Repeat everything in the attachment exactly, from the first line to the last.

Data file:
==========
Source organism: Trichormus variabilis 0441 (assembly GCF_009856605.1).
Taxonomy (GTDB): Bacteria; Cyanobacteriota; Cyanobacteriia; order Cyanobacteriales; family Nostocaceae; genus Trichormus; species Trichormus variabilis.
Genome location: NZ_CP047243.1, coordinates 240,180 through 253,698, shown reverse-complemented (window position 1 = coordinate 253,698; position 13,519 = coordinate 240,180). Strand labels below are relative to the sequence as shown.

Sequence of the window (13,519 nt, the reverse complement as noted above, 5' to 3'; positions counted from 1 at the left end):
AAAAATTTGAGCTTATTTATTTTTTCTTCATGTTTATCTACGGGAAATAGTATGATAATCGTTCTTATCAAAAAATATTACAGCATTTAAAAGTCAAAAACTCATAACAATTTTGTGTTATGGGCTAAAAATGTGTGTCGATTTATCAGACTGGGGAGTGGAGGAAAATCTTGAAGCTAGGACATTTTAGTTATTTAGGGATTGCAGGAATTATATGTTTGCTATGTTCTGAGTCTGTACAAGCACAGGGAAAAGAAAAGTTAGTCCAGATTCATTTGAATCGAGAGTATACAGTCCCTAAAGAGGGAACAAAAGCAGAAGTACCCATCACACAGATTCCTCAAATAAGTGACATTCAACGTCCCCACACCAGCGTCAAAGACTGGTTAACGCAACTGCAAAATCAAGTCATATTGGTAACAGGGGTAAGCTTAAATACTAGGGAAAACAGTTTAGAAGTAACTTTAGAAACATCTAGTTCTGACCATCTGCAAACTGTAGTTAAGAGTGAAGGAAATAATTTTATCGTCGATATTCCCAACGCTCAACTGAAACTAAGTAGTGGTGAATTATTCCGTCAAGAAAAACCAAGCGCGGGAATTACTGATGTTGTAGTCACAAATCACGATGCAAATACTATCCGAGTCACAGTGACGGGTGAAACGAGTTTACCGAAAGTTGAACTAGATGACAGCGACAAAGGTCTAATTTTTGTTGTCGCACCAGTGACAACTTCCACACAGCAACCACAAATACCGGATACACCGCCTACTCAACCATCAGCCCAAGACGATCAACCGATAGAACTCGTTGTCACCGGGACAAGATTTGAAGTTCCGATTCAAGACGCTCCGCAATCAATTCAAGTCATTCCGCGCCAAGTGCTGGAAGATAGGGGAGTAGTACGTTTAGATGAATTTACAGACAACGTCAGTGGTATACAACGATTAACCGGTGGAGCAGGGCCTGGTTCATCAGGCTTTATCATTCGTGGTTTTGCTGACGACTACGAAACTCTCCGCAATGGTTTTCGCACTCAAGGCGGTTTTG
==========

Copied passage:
Source organism: Trichormus variabilis 0441 (assembly GCF_009856605.1).
Taxonomy (GTDB): Bacteria; Cyanobacteriota; Cyanobacteriia; order Cyanobacteriales; family Nostocaceae; genus Trichormus; species Trichormus variabilis.
Genome location: NZ_CP047243.1, coordinates 240,180 through 253,698, shown reverse-complemented (window position 1 = coordinate 253,698; position 13,519 = coordinate 240,180). Strand labels below are relative to the sequence as shown.

Sequence of the window (13,519 nt, the reverse complement as noted above, 5' to 3'; positions counted from 1 at the left end):
AAAAATTTGAGCTTATTTATTTTTTCTTCATGTTTATCTACGGGAAATAGTATGATAATCGTTCTTATCAAAAAATATTACAGCATTTAAAAGTCAAAAACTCATAACAATTTTGTGTTATGGGCTAAAAATGTGTGTCGATTTATCAGACTGGGGAGTGGAGGAAAATCTTGAAGCTAGGACATTTTAGTTATTTAGGGATTGCAGGAATTATATGTTTGCTATGTTCTGAGTCTGTACAAGCACAGGGAAAAGAAAAGTTAGTCCAGATTCATTTGAATCGAGAGTATACAGTCCCTAAAGAGGGAACAAAAGCAGAAGTACCCATCACACAGATTCCTCAAATAAGTGACATTCAACGTCCCCACACCAGCGTCAAAGACTGGTTAACGCAACTGCAAAATCAAGTCATATTGGTAACAGGGGTAAGCTTAAATACTAGGGAAAACAGTTTAGAAGTAACTTTAGAAACATCTAGTTCTGACCATCTGCAAACTGTAGTTAAGAGTGAAGGAAATAATTTTATCGTCGATATTCCCAACGCTCAACTGAAACTAAGTAGTGGTGAATTATTCCGTCAAGAAAAACCAAGCGCGGGAATTACTGATGTTGTAGTCACAAATCACGATGCAAATACTATCCGAGTCACAGTGACGGGTGAAACGAGTTTACCGAAAGTTGAACTAGATGACAGCGACAAAGGTCTAATTTTTGTTGTCGCACCAGTGACAACTTCCACACAGCAACCACAAATACCGGATACACCGCCTACTCAACCATCAGCCCAAGACGATCAACCGATAGAACTCGTTGTCACCGGGACAAGATTTGAAGTTCCGATTCAAGACGCTCCGCAATCAATTCAAGTCATTCCGCGCCAAGTGCTGGAAGATAGGGGAGTAGTACGTTTAGATGAATTTACAGACAACGTCAGTGGTATACAACGATTAACCGGTGGAGCAGGGCCTGGTTCATCAGGCTTTATCATTCGTGGTTTTGCTGACGACTACGAAACTCTCCGCAATGGTTTTCGCACTCAAGGCGGTTTTG